The United States fully realized the depth of British and French feeling—a feeling which encompassed party and press leaderships from right to left in both nations, excluding only the Communists in France and the ultra-left in Britain. Dulles, in fact, rather admired the British attitude of going down fighting rather than surrendering to Nasser. Yet Dulles also felt that for Britain and France to resort to force was a confession of weakness rather than a sign of strength.
Nasser's Mein Kampf
Curiously, it was Nasser himself who helped put the problem in perspective for Washington. He did so through his book, The Philosophy of the Revolution, a slim but potent work which belatedly became must reading at the State Department, as it already had been at the British Foreign Office and the Quai d'Orsay in Paris. Here Nasser, in the triumphant flush of the first days following his ouster of Farouk, had laid out in the manner of Mein Kampf the dreams which came to haunt the Western chancelleries and, in time, at least to disturb the Soviet Union, India, and other nations as well.
In his book, Nasser spoke of Egypt's need to discover "what constitutes its living space." And he went on to dream in print of three "zones" for the Egyptian future—the Arab zone, African zone, and Islamic zone. In the Arab zone, he wrote, Egypt would hold a strategic position geographically (which of course is due to the Suez Canal), with its neighbors bound by common ties and oil resources. If only Arab nationalism could be roused so that Arab nations would act in concert to use their power and resources, he argued, Egypt could become a great force in the modern world. And when a world storm blew up after he nationalized Suez, Nasser quickly cried out with glee that Arab nationalism had been aroused.
Nasser had written of the great revenues obtained by the Western powers from Arab oil while paying "less than a subsistence wage" to Arab workers. He wrote of an African zone where he saw a "terrible and sanguinary struggle going on" between "five million whites and two hundred million Africans." And finally Nasser dreamed out loud of an Islamic zone "of our brothers in faith" which could be united if a Moslem pilgrimage to Mecca were regarded not only as "a ticket of admission into paradise" but also as "an institution of great political power and significance." This Islamic zone, said Nasser, swept "across continents and oceans" and embraced fifty million Moslems in Red China and forty million in Red Russia.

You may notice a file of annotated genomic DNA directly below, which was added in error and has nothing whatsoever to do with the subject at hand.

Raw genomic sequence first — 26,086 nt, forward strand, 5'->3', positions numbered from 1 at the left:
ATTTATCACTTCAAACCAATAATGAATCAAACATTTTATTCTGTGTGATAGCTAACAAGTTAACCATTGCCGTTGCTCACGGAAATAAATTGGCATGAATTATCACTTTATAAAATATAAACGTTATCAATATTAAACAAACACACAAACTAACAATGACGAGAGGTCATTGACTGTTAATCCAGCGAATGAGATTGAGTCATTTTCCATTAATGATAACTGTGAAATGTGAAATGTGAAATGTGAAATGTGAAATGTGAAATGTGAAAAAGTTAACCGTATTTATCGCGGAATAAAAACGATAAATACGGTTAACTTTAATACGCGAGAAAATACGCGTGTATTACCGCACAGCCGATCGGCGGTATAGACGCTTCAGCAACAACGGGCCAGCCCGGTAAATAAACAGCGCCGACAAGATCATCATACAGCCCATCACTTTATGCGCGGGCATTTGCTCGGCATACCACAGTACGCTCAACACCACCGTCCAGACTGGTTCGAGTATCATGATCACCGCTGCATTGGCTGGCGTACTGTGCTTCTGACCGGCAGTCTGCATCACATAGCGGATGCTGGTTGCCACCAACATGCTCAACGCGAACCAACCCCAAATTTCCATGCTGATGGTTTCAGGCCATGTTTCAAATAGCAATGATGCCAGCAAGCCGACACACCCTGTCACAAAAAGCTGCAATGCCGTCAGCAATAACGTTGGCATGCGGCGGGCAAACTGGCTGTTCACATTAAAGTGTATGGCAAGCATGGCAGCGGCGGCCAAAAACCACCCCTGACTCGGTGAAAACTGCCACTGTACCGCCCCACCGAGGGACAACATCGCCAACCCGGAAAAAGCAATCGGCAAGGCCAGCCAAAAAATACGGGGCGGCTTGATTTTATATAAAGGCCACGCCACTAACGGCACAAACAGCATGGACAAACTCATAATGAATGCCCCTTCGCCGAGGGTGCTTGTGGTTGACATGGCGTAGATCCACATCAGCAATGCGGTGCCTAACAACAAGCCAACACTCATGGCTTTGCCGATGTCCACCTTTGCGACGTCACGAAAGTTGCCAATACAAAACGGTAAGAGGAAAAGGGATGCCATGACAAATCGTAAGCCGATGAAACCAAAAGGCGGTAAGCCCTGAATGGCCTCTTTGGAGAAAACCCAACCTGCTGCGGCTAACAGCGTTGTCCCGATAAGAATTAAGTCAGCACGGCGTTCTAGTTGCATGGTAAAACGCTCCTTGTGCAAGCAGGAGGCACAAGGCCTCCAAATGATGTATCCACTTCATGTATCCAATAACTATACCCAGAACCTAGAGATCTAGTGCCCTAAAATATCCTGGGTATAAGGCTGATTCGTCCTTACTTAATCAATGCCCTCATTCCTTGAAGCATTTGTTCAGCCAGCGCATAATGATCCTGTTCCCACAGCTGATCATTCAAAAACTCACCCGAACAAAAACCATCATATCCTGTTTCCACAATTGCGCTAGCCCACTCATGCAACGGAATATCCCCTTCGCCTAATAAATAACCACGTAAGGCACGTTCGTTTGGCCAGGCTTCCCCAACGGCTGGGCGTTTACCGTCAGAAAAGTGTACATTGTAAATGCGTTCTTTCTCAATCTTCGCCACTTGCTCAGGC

Here was nationalism unbridled, or so Dulles saw it. Here too Dulles saw an opportunity to arouse Indians, who have no desire for another holy war after the massacres of the partition with Moslem Pakistan. And here he saw an opportunity to work along a road of parallel interest with the Russians, who, while they want to eliminate Western influence in the Middle East and Asia, also desire to replace it with Soviet influence, not with some Pan-Islamic power or even Pan-Arabism.
Dulles plays for time
Eisenhower and Dulles felt certain that Moscow and Washington were in accord on one great fundamental: there must be no Middle East conflict, for it might ignite a world war, which both fear and neither wants. Yet Washington was faced as well with our British and French allies, who were linked and aroused as they had not been since World War II years. So Dulles began to play for time.